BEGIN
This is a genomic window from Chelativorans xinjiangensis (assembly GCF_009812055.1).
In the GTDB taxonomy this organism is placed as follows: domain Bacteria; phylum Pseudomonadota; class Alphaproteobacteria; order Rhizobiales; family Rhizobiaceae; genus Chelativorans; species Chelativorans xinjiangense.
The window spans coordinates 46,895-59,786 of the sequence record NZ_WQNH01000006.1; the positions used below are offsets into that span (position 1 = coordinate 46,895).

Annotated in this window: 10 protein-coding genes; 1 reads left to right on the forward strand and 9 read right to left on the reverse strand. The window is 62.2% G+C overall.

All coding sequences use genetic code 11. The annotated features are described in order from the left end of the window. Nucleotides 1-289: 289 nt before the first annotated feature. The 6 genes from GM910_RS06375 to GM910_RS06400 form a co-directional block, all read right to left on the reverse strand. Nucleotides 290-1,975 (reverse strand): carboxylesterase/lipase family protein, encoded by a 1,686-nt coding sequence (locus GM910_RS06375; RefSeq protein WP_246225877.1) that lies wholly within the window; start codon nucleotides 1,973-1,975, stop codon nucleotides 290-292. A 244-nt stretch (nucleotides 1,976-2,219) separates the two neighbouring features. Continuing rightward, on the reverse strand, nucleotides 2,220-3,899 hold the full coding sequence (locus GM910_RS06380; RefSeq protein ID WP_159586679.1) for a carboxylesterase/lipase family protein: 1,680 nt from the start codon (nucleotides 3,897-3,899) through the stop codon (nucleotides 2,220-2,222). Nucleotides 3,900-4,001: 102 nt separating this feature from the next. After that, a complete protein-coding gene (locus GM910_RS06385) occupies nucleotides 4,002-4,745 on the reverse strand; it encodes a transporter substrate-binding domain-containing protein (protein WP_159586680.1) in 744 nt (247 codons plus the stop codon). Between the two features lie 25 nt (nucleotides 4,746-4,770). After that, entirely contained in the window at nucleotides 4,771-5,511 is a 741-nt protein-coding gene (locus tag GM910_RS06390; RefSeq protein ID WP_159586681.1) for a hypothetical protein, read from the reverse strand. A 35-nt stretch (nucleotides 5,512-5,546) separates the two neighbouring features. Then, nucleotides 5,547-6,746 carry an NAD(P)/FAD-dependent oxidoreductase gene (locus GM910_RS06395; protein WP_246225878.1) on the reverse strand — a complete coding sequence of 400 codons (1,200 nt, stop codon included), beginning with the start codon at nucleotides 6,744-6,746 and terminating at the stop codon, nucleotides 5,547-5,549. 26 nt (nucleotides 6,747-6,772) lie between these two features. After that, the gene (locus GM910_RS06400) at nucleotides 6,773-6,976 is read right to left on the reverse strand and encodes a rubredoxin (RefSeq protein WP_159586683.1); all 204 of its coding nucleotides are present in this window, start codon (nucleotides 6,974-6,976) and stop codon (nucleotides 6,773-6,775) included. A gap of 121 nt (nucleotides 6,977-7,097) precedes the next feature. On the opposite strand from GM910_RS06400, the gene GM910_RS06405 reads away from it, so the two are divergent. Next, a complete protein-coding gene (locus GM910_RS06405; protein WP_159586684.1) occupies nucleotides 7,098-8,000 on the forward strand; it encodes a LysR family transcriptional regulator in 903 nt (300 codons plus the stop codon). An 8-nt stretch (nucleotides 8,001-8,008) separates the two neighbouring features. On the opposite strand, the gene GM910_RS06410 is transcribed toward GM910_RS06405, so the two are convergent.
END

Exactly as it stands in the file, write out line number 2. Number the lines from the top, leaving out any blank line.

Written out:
In the GTDB taxonomy this organism is placed as follows: domain Bacteria; phylum Pseudomonadota; class Alphaproteobacteria; order Rhizobiales; family Rhizobiaceae; genus Chelativorans; species Chelativorans xinjiangense.